Conflicts & War

Kabul demands release of officers to complete prisoner swap

Kabul, Aug 29 (efe-epa).- The Afghan government said Saturday that it will not resume the release of the last group of Taliban prisoners, the main obstacle blocking the start of peace talks, unless the militants release a group of Afghan commandos.

“There are no changes to the plan. The Taliban will have to release our commandos (…) before the government resumes the release of the remaining 320 Taliban prisoners,” Javid Faisal, the spokesman of the country’s National Security Council, a body responsible for the prisoner release process, said on Twitter.

Faisal told Efe that there are 22 Afghan commandos in Taliban prisons which the government wants freed before releasing the remaining insurgent prisoners.

But the Taliban, who claim to have already completed the release of 1,000 government prisoners, say they will investigate whether there are commandos in their jails or not.

“(The government) claimed that their commandos are held by (the Taliban). We will be investigating their claim, and if there were commandos imprisoned with us, then they will be released during the intra-Afghan talks,” Suhail Shaheen, Taliban’s spokesman in their Qatar office, told Efe.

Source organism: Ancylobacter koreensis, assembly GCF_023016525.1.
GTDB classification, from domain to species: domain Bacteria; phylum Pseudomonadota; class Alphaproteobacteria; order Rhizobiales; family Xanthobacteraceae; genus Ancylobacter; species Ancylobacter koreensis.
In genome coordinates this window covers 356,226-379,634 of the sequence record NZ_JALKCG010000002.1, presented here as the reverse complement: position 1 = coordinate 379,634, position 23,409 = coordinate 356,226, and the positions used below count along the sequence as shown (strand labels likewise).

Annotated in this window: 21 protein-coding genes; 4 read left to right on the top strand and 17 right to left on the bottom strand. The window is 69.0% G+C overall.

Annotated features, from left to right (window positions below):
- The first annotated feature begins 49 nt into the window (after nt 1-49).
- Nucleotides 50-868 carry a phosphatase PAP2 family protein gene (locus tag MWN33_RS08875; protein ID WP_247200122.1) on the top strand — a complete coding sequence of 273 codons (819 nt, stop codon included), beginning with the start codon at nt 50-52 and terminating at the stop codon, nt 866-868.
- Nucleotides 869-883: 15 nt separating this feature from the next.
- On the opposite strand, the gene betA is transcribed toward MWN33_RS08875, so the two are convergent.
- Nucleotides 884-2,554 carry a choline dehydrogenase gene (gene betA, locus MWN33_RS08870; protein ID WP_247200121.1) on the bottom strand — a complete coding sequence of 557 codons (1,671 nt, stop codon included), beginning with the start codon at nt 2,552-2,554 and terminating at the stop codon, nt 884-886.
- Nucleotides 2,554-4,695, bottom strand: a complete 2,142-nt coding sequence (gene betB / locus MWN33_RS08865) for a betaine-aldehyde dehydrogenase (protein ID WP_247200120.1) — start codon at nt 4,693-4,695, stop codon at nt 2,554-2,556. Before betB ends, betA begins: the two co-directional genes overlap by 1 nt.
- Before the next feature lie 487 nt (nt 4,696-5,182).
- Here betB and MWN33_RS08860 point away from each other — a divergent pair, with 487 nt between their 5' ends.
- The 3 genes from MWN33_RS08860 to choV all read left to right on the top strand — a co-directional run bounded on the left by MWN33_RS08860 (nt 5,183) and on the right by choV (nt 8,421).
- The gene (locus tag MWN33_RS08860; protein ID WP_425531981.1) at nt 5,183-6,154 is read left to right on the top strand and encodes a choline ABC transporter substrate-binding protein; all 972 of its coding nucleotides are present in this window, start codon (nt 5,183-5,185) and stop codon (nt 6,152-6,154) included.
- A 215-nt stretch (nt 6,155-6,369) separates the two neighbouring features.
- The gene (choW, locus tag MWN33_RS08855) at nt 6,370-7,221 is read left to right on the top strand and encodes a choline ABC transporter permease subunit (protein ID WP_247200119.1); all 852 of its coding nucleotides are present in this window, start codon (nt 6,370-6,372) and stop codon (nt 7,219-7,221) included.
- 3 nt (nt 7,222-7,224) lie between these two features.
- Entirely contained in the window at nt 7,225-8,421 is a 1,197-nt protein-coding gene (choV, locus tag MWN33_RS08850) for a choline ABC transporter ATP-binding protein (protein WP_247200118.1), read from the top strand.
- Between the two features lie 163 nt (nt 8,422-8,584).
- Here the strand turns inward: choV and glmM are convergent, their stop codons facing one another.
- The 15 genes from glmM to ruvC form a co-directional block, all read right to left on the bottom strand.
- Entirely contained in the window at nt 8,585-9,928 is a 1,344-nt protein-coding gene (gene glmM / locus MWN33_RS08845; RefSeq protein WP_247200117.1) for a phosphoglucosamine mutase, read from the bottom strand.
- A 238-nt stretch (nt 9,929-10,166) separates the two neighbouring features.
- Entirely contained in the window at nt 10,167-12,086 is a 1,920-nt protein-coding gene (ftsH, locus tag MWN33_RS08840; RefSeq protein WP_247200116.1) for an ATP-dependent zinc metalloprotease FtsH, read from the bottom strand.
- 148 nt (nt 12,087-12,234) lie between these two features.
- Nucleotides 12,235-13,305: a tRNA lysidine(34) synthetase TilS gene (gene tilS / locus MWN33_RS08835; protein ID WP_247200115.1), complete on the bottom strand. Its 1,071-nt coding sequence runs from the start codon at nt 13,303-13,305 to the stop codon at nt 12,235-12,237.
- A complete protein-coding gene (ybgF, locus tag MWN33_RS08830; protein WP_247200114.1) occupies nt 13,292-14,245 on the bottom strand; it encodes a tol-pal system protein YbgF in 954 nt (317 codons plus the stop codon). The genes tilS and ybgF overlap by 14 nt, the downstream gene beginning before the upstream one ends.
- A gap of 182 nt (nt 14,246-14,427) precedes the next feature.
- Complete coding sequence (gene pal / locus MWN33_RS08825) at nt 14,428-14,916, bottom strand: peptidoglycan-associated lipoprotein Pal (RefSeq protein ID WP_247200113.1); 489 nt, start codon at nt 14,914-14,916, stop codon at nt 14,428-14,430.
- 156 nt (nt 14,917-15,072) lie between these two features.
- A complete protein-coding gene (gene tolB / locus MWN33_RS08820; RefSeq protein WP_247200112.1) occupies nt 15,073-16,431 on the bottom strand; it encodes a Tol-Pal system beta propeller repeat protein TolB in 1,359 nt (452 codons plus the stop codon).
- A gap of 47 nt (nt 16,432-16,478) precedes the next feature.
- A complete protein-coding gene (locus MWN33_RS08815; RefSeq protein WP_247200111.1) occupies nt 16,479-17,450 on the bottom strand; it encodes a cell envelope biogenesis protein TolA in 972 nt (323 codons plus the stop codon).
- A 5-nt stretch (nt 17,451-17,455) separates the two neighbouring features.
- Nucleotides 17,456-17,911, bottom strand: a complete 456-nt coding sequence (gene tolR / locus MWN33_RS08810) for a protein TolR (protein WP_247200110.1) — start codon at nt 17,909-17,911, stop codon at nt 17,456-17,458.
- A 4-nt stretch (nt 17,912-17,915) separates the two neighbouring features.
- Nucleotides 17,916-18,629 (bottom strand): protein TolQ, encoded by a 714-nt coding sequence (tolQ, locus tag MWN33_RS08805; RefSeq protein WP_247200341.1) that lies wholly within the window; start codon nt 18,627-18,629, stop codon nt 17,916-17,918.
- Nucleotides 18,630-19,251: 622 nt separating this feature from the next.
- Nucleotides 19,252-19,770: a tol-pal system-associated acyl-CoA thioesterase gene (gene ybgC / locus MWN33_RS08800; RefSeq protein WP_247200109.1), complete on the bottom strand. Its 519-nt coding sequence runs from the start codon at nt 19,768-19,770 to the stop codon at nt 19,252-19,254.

“Before the talks we released the 1,000 prisoners, which we were committed to releasing” based on the US-Taliban agreement, Shaheen added.

Under the terms of the agreement between the Taliban and the Americans, Kabul was to release 5,000 rebel fighters from their prisons, and the insurgents would release 1,000 Afghan troops before direct peace talks could begin.

The 320 prisoners still being held by the Afghan government are part of the 400 controversial Taliban prisoners, whose release was approved by the grand assembly of the Afghan elders on Aug. 9.

after president Ashraf Ghani said it was not within his authorities to release them, saying they were involved in serious crimes.

The council recommended their release after Afghan President Ashraf Ghani argued that he had no authority to release them, because they had been involved in serious crimes.

The government began the release of these 400 prisoners on Aug. 13 with the release of 80 of them, before suspending the process.

Faisal hsa blamed the insurgents for the delay. “It’s now on the Taliban to take action and help the peace efforts produce the expected outcome,” he said.

The controversial issue of prisoner swaps has delayed the start of intra-Afghan talks for over five months. EFE-EPA


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